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Georgia man accused of breaking into funeral home and having sex with corpse

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A 26-year-old homeless man is accused of breaking into a Columbus, Georgia funeral home and sexually assaulting a dead woman’s body.

According to the Associated Press, the Columbus Police Department reported on Friday that officers had apprehended and charged Domonique Smith with necrophilia after he allegedly broke into the Hill Watson Peoples Funeral Service, had sex with a deceased woman’s body, then stole a bicycle and fled.

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Police Capt. Gordon Griswould told the Columbus Ledger-Enquirer on Friday that Smith was arrested on Monday and that the crime took place between 7 p.m. on Sunday, Feb. 8 and around 8 a.m. on Monday, Feb. 9.

Smith was apprehended by police on Monday with the funeral home’s bicycle. It was only after he was taken into custody that funeral home workers found that the unnamed woman’s body had been disturbed.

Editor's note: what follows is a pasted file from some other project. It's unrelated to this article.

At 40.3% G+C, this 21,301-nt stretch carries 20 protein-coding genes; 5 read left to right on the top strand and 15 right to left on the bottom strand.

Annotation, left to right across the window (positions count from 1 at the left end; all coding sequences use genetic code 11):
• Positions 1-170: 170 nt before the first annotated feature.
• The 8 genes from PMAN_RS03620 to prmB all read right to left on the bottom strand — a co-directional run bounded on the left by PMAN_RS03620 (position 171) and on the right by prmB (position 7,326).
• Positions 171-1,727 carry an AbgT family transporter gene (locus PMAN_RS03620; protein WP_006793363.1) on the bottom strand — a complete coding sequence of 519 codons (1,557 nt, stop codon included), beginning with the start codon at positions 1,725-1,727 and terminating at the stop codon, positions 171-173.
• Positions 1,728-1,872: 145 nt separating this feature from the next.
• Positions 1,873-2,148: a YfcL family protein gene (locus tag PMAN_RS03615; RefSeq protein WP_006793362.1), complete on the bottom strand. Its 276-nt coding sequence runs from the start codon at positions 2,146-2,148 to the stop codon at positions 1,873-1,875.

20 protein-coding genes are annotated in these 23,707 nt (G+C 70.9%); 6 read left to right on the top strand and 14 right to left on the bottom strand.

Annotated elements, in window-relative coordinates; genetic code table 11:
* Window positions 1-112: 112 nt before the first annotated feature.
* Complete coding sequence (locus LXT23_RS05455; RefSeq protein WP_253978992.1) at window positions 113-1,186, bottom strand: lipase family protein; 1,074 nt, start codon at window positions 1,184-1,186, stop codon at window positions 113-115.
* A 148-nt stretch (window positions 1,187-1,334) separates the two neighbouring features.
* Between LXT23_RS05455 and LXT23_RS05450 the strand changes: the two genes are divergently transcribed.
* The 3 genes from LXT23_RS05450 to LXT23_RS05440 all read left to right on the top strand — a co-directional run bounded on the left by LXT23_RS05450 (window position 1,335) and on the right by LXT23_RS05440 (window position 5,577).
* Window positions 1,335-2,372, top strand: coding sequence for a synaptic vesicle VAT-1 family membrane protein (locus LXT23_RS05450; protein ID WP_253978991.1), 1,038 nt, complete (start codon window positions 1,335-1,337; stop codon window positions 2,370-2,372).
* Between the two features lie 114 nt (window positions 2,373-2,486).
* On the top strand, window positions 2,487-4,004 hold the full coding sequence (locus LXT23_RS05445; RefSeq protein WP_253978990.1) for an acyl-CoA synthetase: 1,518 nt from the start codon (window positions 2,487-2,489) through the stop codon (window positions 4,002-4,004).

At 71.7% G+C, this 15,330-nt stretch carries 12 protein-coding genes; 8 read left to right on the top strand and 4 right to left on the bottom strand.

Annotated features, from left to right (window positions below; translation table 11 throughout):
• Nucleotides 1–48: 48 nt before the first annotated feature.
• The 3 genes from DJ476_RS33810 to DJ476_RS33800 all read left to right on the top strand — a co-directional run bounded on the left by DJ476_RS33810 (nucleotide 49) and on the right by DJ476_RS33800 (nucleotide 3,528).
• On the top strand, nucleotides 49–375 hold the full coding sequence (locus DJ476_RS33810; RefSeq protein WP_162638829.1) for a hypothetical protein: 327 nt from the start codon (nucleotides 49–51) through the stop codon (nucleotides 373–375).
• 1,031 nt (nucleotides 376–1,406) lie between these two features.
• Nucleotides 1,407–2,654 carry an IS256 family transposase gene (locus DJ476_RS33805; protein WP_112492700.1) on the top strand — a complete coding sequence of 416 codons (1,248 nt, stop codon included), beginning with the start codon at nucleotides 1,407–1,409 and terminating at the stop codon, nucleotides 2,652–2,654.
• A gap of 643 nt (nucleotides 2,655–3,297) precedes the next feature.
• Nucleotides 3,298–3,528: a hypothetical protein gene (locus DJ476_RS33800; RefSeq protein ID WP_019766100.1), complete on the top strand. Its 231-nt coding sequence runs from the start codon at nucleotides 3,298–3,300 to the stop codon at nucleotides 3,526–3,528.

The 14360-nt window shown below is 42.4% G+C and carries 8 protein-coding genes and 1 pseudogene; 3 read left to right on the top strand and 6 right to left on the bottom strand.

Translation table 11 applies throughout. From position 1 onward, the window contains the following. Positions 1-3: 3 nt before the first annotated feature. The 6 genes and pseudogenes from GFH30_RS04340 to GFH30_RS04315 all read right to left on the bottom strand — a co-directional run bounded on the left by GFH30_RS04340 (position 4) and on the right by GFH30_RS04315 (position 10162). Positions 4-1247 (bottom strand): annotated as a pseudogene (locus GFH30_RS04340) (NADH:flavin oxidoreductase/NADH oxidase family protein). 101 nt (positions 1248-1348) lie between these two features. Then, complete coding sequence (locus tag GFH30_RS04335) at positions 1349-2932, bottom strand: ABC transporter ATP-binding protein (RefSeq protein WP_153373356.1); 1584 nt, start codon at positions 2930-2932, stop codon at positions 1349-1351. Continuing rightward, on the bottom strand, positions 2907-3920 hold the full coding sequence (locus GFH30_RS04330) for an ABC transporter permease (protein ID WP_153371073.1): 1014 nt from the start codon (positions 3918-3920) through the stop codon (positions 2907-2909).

Police Maj. Gil Slouchick told the AP, “The results of our investigation and the forensic examination gave us probable cause to believe that this individual had indeed sexually assaulted a dead body.”

Officials charged Smith with necrophilia after he was already in the Muscogee County Jail. Griswould told the Ledger that this is the first case of necrophilia he can remember his department prosecuting.

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“This is extremely rare,” he said.

Officers apprehended Smith in an abandoned home with the stolen bicycle and other purloined items, including guns and televisions, Griswould said. A neighbor called and reported seeing Smith entering and leaving the property.

Smith entered a guilty plea on Tuesday morning in Recorder’s Court to charges of burglary, entering an unoccupied dwelling, being a felon in possession of a firearm, and theft by receiving stolen property.

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The funeral home declined to discuss the crime except to say that the woman’s family has been notified.

“We hold our families dear,” said spokesman Cedric Hill. “We look for the best protection and security for the families we have served in this community for 65 years.”


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